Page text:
First, Solih won the presidency with the help of other political parties and formed a coalition cabinet; the MDP now has an absolute majority in the parliament. Enlightened leader that he is, he has made it clear that the coalition nature of his government will not change. Solih’s faith in political harmony and consensus bears comparison with India’s 10th prime minister Atal Bihari Vajpayee’s inclusive approach, which endeared him to so many, even his political adversaries.

Secondly, MDP has not one, but two, top leaders: Solih, and Mohammed Nasheed, the first democratically elected president who governed during 2008-2012. Observers say that the party wants to reform the constitution and shift from the presidential to parliamentary system, a scheme designed to make Nasheed prime minister and Solih the titular president, but informed sources have a different view: development, not constitutional reform, is the immediate priority for the MDP and its dual leadership, and such a change may not come into being for some time.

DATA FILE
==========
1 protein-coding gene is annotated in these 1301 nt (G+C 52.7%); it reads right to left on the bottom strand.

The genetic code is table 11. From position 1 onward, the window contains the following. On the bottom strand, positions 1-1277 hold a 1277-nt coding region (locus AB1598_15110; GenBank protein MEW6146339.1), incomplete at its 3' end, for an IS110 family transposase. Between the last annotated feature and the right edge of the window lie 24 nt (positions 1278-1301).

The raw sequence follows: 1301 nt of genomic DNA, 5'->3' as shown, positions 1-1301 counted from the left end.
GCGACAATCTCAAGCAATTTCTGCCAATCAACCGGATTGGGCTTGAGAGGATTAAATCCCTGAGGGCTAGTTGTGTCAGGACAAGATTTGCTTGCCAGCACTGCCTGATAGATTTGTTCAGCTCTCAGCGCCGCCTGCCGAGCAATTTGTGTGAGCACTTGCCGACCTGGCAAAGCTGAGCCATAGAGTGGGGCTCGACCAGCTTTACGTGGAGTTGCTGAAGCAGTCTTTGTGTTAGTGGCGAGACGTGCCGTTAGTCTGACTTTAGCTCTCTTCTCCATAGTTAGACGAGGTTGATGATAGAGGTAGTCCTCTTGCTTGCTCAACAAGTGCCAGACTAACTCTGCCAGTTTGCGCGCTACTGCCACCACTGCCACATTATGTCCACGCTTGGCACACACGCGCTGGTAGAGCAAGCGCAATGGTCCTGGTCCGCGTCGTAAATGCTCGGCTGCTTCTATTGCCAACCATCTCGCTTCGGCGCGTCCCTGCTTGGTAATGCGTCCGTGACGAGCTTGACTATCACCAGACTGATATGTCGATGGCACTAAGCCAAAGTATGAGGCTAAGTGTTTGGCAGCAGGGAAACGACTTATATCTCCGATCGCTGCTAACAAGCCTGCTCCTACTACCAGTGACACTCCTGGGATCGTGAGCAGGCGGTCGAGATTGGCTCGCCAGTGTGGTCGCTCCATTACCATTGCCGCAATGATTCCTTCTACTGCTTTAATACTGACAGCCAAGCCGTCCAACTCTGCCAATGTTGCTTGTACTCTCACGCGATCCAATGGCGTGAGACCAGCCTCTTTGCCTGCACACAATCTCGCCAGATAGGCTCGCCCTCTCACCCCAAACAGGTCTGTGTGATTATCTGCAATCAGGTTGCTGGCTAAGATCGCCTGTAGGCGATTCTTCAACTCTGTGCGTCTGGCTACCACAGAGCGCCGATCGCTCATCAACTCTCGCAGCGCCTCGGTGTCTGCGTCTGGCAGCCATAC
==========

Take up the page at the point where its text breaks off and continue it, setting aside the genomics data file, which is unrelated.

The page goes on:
Ties with India

New Delhi’s experts on diplomacy in the region have largely missed how a change of government in a neighbouring country can bring about a sea change in its policy approach to India. Maldives-India relations deteriorated progressively during Yameen’s tenure (2013-2018). As he persisted in curbing democracy at home and driving his nation towards greater dependence on China’s dubious largesse, he showed utter insensitivity to India’s concerns and interests. His provocations were several: visa curbs on Indian nationals, restrictions imposed on Indian diplomats wanting to meet local officials and demand for the withdrawal of Indian helicopter and crew from Maldives. The Indian authorities were patient, not yielding to the temptation to intervene militarily.